With fewer people sitting down for full meals at fast-food restaurants, companies didn’t need elaborate dining areas. So today they’re expanding drive-thru lanes, increasing the number of pickup windows and adding digital kiosks in stores.

“We have a lot of red-roof restaurants” that “clearly need to go away,” a Pizza Hut executive said in 2018 of its classic design. The company’s new prototype, “Hut Lanes,” helps to speed up wait times at drive-thru locations.

The new fast-food box designs with their flat roofs are more efficient to heat and cool than older structures, said John Gordon, a restaurant consultant. Kitchens have been reconfigured to speed up food preparation. They’re also cheaper to build, maintain and staff a smaller store.

But in the effort to modernize, some say fast-food design has became homogenized and lost its creative purpose.

“I don’t know if you’d be able to identify what they were if they had a different name on the front,” said Addison Del Mastro, an urbanist writer who documents the history of commercial landscapes. “There’s nothing to engage the wandering imagination.”

Farmer John’s Laid-Off Workers Offered Free Training, New Prospects

An estimated 2,000 workers who are being displaced by the closure of a Farmer John meatpacking plant in Vernon are receiving help, thanks to a Los Angeles County-led partnership aimed at training them for new jobs.

Parent company Smithfield Foods, which acquired Farmer John in 2017, announced it will be closing the facility this month, citing “the escalating cost of doing business in California.” The plant has been in operation for more than 90 years.

Smithfield, which first announced the closure in June 2022, said the products will now be packaged and trucked in from its facilities in the Midwest. Many employees have already been laid off.

Displaced employees from the Farmer John meatpacking plant in Vernon attended a job fair Wednesday, Feb. 15 aimed at helping them the assistance and training they need to transition to good paying union jobs. (Photo by Diandra Jay) Funded largely by a $6.1 million grant from the state Employment Development Department, L.A. County representatives — along with UFCW Local 770, the Hospitality Training Academy and others — have hosted a series of job fairs aimed at helping Farmer John workers get the assistance and training they need to transition to good paying union jobs. 

Many of the jobs are in hospitality, while others are in the construction industry.

More than finding work County Supervisor Janice Hahn, who spearheaded the effort, said the partnership involves more than helping Farmer John’s employees find work.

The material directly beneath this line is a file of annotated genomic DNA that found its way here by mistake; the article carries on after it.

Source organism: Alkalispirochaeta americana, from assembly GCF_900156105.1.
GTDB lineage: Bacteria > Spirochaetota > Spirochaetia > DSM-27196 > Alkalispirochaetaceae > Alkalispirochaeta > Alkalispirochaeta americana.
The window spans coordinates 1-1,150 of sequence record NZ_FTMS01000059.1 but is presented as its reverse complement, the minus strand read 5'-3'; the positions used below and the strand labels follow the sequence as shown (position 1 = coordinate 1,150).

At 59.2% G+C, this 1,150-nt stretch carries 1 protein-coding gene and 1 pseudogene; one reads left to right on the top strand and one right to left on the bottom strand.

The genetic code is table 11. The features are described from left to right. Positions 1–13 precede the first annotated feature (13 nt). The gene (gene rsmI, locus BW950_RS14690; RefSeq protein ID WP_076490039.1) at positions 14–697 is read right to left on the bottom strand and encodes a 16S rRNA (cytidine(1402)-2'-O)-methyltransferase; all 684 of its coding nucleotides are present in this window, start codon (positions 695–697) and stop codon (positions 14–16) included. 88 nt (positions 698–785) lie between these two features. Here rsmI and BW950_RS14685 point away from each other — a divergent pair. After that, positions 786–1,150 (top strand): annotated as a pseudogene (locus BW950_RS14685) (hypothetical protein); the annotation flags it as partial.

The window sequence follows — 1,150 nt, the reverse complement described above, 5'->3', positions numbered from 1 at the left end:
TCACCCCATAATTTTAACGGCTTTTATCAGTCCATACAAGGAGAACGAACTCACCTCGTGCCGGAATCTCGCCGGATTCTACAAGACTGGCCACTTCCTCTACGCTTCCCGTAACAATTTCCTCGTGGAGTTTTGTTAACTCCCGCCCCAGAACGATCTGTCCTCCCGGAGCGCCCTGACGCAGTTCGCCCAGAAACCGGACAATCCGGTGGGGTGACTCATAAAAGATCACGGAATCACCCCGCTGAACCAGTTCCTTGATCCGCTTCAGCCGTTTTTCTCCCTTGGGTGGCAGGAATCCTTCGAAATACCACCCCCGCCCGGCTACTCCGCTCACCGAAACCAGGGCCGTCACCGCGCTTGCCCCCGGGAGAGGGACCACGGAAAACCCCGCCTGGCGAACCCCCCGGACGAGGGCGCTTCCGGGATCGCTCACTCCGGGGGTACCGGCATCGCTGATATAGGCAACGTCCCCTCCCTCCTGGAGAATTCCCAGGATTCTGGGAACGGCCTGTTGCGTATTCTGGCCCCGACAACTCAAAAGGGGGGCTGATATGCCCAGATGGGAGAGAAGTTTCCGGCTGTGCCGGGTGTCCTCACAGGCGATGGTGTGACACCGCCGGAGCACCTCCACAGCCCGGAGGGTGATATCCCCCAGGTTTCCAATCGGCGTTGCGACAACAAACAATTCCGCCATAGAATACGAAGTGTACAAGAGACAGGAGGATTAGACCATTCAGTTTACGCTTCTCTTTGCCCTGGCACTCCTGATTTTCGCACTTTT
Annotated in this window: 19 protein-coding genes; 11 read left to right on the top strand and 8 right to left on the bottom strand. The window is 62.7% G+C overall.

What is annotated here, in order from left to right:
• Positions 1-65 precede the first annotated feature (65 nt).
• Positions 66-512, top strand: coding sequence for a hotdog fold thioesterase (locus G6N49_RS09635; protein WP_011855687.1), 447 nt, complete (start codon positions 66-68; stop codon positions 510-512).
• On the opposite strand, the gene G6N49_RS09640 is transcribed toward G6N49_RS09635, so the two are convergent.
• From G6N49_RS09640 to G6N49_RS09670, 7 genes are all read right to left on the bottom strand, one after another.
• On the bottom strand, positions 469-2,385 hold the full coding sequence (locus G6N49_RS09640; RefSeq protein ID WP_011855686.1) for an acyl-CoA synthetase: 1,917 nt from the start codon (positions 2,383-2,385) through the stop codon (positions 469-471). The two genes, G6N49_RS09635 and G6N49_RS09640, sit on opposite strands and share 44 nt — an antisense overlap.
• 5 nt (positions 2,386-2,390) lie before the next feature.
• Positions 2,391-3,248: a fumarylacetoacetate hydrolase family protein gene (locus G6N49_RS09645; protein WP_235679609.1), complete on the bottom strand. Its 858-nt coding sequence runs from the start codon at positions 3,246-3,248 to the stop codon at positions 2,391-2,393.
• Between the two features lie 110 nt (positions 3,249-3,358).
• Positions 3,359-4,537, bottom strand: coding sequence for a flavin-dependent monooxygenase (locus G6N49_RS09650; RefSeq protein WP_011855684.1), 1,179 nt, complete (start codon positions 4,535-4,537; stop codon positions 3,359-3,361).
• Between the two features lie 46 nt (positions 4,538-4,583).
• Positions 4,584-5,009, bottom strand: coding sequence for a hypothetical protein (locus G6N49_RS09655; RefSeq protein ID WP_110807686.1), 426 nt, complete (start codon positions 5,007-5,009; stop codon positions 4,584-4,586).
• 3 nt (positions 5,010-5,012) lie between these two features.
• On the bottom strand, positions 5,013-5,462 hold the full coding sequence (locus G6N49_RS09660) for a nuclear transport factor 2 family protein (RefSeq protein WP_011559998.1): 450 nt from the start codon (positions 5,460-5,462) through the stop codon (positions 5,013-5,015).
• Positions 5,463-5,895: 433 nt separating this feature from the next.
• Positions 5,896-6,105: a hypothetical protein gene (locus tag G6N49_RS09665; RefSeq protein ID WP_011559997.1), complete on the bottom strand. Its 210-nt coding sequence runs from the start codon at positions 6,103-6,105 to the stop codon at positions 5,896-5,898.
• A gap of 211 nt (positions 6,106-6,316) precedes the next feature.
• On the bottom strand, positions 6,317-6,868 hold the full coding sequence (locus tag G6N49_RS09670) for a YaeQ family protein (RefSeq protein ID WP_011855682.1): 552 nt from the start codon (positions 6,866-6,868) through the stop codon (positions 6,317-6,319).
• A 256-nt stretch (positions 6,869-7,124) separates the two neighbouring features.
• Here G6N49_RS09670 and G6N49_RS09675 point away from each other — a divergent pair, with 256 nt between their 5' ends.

“Before workers even begin to talk to employers or get information about job training, we make sure they have everything they need to support their families right now,” she said.

That includes connecting them with CalFresh benefits and healthcare coverage through Covered California, as well as helping them file for unemployment and connecting them with housing assistance if needed.

“Many of these workers have spent years, if not decades, working at this meatpacking plant doing grueling work,” Hahn said. “And it is our hope that out of this bad situation, we can open doors for people to start new careers and improve their quality of life.”

Liz Odendahl, Hahn’s communications director, said some of the employees have received free training through the Hospitality Training Academy and are already working as cooks at USC. The academy operates training kitchens in L.A. and Santa Monica.

“They will be making more money than they did before,” she said. “At Farmer John’s, they were making $17.25 an hour, but the new job will pay $19.25 an hour. And the hospitality industry always needs employees at hotels, restaurants and airports. “

100% placement Adine Forman, the Hospitality Training Academy’s executive director, said the academy offers everything from one-day training to receiving a food-handling certificate, to an eight-week culinary apprentice program. The programs are aimed primarily at low-income residents in L.A.

Some displaced Farm John workers are already enrolled in the program, she said, while others are interviewing to enroll.

“We have some 100% placement out of our programs,” Forman said. “USC has already hired eight people.”

The academy also places job seekers in some of the region’s upscale hotels, including the Beverly Wilshire, Millennium Biltmore and Conrad Los Angeles, as well as in airport concession jobs.

“Many of these Farmer John workers were doing incredibly hard jobs working on the killing floor,” Forman said. “We offer jobs where they won’t be working in 20 degrees in a freezer. They’re good union jobs with good benefits and outstanding employers.”